Definition of choreography in English:

choreography

Line breaks: chore¦og|raphy
Pronunciation: /ˌkɒrɪˈɒɡrəfi
 
/

noun

[mass noun]
1The sequence of steps and movements in dance or figure skating, especially in a ballet or other staged dance: the rumbustious choreography reflects the themes of the original play
More example sentences
  • A simple piece with meaningful choreography that your dancers can perform well is better than a flashy number that's beyond their abilities.
  • Performing her own modern choreography at The Juilliard School rekindled her drive.
  • Seeing his choreographies is always a treat, but attending a talk at the Candian Centre for Architecture with American choreographer William Forsythe gave followers extra insight to Forsythe as choreographer and as a person.
1.1The art or practice of designing choreographic sequences: as well as dancing she did a great deal of choreography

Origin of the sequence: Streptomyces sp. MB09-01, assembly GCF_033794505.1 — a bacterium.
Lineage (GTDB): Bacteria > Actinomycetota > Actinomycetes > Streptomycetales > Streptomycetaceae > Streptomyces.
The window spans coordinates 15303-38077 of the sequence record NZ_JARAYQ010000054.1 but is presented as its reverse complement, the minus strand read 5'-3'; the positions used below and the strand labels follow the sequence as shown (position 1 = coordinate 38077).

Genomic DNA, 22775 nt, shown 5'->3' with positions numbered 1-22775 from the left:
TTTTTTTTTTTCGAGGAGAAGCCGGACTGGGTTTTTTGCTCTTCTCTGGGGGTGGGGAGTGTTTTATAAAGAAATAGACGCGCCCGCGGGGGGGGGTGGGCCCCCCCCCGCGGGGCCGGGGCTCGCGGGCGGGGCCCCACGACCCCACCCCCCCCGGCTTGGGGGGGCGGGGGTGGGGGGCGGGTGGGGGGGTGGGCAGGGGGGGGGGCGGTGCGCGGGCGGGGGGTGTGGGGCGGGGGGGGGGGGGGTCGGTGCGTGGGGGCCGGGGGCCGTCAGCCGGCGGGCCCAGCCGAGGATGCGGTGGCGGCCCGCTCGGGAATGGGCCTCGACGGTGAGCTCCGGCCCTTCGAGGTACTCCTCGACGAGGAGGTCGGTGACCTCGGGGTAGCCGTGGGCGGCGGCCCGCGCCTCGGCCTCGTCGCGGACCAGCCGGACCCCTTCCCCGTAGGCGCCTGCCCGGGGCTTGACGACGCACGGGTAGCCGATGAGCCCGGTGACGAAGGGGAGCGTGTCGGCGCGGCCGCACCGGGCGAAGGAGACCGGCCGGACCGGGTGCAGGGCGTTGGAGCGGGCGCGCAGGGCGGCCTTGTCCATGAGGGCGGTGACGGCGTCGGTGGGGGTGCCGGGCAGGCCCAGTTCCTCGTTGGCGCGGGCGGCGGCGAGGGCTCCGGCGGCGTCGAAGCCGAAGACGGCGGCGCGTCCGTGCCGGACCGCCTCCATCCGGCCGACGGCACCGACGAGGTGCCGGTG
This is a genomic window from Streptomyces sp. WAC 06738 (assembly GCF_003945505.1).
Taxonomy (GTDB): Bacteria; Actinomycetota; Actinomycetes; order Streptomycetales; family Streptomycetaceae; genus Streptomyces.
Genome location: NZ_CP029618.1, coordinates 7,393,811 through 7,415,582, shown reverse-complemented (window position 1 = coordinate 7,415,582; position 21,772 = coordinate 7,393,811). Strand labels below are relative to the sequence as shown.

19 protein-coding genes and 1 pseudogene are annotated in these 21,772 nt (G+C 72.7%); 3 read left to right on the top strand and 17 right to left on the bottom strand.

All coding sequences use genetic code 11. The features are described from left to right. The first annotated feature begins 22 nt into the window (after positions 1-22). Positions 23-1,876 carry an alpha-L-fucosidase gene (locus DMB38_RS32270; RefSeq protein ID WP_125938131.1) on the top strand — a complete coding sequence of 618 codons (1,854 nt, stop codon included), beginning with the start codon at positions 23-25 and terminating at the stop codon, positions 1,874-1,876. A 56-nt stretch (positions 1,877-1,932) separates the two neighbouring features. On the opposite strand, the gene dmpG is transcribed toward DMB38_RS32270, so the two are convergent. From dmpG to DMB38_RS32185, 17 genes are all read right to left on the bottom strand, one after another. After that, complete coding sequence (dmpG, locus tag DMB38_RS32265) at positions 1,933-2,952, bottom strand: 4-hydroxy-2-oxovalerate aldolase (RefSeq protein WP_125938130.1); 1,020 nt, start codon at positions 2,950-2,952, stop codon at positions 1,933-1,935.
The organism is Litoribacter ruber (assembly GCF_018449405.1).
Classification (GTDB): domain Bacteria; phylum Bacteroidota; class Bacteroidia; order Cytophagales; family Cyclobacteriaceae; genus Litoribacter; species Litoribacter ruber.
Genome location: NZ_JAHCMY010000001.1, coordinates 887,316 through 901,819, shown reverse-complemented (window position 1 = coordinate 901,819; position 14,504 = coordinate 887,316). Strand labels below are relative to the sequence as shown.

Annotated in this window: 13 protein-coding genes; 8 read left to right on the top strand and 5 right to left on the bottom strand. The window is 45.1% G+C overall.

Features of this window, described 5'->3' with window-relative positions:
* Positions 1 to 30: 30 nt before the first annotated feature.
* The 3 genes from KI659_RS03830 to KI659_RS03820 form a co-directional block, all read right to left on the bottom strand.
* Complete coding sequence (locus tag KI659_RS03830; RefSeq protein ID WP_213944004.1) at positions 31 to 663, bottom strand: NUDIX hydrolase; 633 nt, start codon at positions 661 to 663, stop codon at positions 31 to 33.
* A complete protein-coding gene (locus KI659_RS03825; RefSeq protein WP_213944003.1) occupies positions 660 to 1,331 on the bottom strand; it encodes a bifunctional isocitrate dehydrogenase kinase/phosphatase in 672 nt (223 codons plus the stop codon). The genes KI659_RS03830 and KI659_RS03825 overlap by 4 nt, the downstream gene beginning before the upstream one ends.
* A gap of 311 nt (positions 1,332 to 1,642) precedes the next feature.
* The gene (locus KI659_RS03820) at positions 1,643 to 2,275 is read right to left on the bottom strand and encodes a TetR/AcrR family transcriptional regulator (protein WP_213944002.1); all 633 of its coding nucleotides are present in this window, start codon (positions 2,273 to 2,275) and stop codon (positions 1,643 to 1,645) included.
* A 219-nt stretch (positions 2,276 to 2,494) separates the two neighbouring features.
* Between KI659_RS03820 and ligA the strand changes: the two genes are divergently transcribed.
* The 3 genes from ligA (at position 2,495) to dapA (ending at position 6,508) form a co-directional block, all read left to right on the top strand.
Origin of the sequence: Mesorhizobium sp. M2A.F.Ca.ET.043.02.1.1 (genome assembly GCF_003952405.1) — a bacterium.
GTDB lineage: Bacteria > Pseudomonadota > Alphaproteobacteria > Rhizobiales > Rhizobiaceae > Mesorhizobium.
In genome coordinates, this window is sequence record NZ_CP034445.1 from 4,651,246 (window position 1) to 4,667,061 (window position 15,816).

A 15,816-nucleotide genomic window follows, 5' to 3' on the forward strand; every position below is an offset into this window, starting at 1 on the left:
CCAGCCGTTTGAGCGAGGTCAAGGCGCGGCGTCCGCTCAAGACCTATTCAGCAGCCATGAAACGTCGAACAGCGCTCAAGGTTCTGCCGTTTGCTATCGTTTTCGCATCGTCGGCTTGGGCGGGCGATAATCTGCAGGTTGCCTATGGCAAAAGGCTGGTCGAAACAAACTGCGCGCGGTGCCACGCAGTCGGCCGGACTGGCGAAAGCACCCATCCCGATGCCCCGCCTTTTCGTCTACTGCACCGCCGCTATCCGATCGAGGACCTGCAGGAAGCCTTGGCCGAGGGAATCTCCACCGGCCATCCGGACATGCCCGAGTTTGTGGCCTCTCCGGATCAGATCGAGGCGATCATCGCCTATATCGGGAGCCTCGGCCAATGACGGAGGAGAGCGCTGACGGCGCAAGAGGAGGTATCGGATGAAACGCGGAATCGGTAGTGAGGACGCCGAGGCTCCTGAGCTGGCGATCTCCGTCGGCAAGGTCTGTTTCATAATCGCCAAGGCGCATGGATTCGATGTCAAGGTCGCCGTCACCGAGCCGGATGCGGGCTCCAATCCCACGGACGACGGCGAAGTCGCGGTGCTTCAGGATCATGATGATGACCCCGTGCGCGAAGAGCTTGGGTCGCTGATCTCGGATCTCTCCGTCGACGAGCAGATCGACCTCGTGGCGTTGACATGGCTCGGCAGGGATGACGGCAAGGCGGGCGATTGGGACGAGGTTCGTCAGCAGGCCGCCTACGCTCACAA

More example sentences
  • ‘Librettists of that period would know very little about music, choreography or costume design,’ she added.
  • It is simply the acceptance of choreography as an art form in its own right.
  • Practically her whole life revolved around dancing and choreography.
1.2The written notation for such a sequence.
More example sentences
  • Most of the original choreography has been lost, but the charming tale endures.

Origin

late 18th century (in the sense 'written notation of dancing'): from Greek khoreia 'dancing in unison' (from khoros 'chorus') + -graphy.

Derivatives

choreographic

Pronunciation: /kɒrɪəˈɡrafɪk/
adjective
More example sentences
  • What would his ballets and choreographic vocabulary look like if his production budget had been as stringent as Balanchine's during the Forties and Fifties?
  • In 1948, at age 18, he made his choreographic debut with the New Dance Group.
  • However, few scenes are realized as dance action, and the choreographic invention is modest.

choreographically

Pronunciation: /kɒrɪəˈɡrafɪk(ə)li/
adverb
More example sentences
  • The first of three works on the New Classics Collection program, Appalachian Spring remained choreographically intact thanks to Diane Gray's superb staging.
  • Unfortunately, this adaptation of Dorian proved dramatically fuzzy and choreographically mundane.
  • I began to think choreographically, anticipating how action, use of space, and degree of energy would best enhance the photos, and the choreographer framed movement and poses as if seeing them through a viewfinder.

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